For most of the nation, the events of Sept. 11, 2001, shattered a long-held sense of American invulnerability and stirred dormant patriotic feelings. For people of this region and of greater New York, it meant something else as well: a fundamental change in the way we view the workaday world.
Howard and the other Maryland and Virginia counties that ring the nation's capital each send thousands of commuters into Washington every day to do myriad jobs for the federal government, the U.S. military or the private industries that serve them. Here people use terms like "GS" and "liberal leave" in casual conversation, and it's understood in a wink-wink sort of way that if you ask someone at a party what he does for a living and his answer is a vague, "I work for the federal government," you can be sure he's with the National Security Agency atFort Meade.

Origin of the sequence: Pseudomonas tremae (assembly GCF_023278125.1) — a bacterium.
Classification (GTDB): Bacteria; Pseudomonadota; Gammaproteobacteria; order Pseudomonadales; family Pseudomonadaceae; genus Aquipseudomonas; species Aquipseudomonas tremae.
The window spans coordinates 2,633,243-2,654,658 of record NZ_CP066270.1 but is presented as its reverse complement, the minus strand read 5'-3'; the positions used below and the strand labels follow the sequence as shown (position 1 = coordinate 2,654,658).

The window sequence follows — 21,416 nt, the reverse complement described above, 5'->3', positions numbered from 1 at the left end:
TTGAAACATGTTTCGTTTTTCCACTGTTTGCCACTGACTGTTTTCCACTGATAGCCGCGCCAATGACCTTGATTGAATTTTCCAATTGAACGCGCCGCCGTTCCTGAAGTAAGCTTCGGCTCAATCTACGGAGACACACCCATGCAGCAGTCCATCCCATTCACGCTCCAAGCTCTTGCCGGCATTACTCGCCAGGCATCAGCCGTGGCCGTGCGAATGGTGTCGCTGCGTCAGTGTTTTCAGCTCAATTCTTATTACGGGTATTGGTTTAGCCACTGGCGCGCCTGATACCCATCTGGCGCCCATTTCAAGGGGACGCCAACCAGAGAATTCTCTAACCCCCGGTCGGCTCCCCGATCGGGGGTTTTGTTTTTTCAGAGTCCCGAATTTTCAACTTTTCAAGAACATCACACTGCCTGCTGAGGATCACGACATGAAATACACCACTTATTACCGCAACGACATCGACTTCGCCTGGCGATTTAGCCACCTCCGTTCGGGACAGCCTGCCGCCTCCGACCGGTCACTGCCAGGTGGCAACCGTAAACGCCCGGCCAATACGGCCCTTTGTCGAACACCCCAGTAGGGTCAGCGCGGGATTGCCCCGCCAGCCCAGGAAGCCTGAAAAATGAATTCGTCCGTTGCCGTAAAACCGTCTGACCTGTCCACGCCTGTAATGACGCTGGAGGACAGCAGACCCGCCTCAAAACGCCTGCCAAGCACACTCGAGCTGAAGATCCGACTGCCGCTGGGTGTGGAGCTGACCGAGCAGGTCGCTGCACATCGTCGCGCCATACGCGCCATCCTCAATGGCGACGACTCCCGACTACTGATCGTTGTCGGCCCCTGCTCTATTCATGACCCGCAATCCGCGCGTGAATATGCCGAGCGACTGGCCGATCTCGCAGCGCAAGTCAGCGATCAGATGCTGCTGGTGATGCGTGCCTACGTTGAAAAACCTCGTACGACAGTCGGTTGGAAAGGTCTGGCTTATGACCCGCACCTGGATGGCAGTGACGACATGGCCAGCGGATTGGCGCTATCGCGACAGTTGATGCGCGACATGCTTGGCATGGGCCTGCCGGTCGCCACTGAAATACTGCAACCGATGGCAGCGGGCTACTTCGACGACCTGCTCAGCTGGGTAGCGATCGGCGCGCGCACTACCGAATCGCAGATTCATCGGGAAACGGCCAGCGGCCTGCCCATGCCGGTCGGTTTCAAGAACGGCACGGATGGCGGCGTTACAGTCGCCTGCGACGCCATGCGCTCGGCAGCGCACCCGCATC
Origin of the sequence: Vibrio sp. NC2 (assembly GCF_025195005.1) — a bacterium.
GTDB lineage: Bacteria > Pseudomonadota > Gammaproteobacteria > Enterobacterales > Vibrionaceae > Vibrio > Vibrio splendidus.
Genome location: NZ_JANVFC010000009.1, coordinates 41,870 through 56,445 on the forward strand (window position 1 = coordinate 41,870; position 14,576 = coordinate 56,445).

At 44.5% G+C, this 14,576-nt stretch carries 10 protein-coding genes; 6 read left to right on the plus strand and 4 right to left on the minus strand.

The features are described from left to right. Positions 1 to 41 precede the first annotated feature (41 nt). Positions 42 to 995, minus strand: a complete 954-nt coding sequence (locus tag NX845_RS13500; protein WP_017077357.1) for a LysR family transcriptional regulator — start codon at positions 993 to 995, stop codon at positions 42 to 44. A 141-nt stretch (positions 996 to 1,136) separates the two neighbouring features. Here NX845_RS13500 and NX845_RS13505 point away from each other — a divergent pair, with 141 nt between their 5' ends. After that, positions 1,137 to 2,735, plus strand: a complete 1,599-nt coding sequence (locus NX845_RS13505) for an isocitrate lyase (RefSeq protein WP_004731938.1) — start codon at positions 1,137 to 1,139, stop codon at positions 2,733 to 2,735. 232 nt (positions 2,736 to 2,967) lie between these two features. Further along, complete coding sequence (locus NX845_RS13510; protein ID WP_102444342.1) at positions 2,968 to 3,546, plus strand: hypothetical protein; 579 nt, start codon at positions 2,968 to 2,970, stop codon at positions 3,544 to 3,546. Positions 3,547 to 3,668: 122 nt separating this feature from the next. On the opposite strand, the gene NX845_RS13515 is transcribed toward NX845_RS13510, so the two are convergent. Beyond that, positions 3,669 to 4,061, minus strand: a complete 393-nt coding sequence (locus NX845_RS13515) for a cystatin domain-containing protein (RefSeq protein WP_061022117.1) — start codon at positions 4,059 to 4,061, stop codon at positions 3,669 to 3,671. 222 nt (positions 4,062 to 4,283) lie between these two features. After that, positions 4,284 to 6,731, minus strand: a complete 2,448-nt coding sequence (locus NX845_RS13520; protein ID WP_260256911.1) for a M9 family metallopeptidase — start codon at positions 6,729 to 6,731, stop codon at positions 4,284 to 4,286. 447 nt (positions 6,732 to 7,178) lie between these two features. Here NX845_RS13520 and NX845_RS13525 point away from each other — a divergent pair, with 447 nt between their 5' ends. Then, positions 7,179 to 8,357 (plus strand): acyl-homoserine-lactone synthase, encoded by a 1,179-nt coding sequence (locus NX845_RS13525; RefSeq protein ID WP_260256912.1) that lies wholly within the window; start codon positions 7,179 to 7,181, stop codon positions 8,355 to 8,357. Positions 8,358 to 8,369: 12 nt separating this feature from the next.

Chances are that someone you know, or at least a friend of a friend, had a loved one in the Pentagon when American Airlines Flight 77 slammed into it.
The NSA and other arms of the U.S. intelligence community were in for a shakeup after that, and while that kept Congress and the talking heads busy, it also meant long hours and workplace upheaval for some of our neighbors.
Even if they had no connection to the federal government, those commuting to Washington and environs had to navigate new obstacles, as did the tourists who fuel a sizable chunk of its economy.
Individuals all over the country — including four Howard County residents who will be remembered with a moment of silence at an observance at Centennial Park on Sunday — endured deep personal losses on Sept. 11, 2001, and the national psyche bears a terrific scar. The fallout from that day has infused many facets of life for all of America, from our politics to some of our personal habits.
But as we observe the 10th anniversary of 9/11, it seems to hit a little closer to home for the people of this region than it did for anyone outside greater New York.